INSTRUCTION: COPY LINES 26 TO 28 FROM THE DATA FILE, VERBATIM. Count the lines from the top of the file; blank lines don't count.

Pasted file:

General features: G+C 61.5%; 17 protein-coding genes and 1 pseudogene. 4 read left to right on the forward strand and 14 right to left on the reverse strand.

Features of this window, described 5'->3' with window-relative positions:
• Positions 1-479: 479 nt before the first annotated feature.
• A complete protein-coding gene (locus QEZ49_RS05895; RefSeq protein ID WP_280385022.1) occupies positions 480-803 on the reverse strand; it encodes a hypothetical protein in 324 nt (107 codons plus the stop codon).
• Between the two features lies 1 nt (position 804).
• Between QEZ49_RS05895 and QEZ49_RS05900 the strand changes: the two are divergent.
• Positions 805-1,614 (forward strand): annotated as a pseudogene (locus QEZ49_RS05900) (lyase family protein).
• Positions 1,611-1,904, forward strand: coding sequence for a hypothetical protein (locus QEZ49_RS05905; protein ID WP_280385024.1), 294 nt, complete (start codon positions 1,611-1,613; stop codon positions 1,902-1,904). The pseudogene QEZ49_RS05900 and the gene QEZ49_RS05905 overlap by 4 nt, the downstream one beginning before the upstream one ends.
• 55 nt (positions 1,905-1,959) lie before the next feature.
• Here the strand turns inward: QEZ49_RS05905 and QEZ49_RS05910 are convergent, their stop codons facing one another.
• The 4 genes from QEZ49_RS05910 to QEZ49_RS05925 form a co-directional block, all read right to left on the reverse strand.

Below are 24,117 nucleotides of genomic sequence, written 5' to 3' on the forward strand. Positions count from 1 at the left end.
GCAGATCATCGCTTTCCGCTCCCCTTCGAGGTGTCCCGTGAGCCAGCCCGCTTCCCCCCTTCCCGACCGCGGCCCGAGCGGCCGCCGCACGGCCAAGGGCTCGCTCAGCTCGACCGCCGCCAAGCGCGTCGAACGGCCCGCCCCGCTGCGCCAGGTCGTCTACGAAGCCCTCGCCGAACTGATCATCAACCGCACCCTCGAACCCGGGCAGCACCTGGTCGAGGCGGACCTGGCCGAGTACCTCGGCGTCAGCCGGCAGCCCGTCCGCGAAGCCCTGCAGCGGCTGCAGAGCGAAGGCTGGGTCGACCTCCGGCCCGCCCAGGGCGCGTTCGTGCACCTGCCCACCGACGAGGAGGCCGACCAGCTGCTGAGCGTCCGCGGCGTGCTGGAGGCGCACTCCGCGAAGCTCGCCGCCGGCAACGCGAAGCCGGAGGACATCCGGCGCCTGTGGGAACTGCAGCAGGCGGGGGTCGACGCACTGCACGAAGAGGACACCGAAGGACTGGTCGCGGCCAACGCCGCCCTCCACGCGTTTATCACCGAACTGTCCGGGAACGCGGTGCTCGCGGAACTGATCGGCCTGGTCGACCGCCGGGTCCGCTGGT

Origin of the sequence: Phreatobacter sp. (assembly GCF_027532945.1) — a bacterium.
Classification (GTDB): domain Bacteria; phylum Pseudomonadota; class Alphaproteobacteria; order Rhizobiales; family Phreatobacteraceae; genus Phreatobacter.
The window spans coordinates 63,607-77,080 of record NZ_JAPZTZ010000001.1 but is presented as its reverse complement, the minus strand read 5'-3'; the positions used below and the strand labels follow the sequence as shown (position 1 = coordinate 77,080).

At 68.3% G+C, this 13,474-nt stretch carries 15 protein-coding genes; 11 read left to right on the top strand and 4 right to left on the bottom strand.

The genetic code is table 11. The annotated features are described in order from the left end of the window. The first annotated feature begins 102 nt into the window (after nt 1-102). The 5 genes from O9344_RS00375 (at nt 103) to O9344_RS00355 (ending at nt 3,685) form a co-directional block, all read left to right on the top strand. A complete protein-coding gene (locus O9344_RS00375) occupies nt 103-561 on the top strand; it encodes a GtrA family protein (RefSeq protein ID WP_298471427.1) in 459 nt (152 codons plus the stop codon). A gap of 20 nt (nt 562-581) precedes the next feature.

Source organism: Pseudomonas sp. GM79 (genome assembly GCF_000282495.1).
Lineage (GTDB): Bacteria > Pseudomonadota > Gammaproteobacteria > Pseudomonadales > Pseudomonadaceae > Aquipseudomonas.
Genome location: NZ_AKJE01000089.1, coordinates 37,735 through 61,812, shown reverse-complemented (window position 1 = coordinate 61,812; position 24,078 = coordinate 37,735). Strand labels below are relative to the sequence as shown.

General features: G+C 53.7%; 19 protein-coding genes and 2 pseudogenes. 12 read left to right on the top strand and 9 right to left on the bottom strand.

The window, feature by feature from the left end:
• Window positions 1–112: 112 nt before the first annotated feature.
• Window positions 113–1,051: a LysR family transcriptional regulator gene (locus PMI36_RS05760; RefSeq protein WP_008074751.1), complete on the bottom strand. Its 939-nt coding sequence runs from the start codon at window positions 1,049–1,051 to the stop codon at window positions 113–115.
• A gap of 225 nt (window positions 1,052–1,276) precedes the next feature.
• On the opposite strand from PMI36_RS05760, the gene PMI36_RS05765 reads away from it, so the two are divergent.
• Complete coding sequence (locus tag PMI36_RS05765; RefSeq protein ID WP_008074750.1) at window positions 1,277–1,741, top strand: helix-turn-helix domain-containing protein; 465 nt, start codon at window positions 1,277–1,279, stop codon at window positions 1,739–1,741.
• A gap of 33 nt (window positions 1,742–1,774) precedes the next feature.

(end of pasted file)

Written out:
• A gap of 225 nt (window positions 1,052–1,276) precedes the next feature.
• On the opposite strand from PMI36_RS05760, the gene PMI36_RS05765 reads away from it, so the two are divergent.
• Complete coding sequence (locus tag PMI36_RS05765; RefSeq protein ID WP_008074750.1) at window positions 1,277–1,741, top strand: helix-turn-helix domain-containing protein; 465 nt, start codon at window positions 1,277–1,279, stop codon at window positions 1,739–1,741.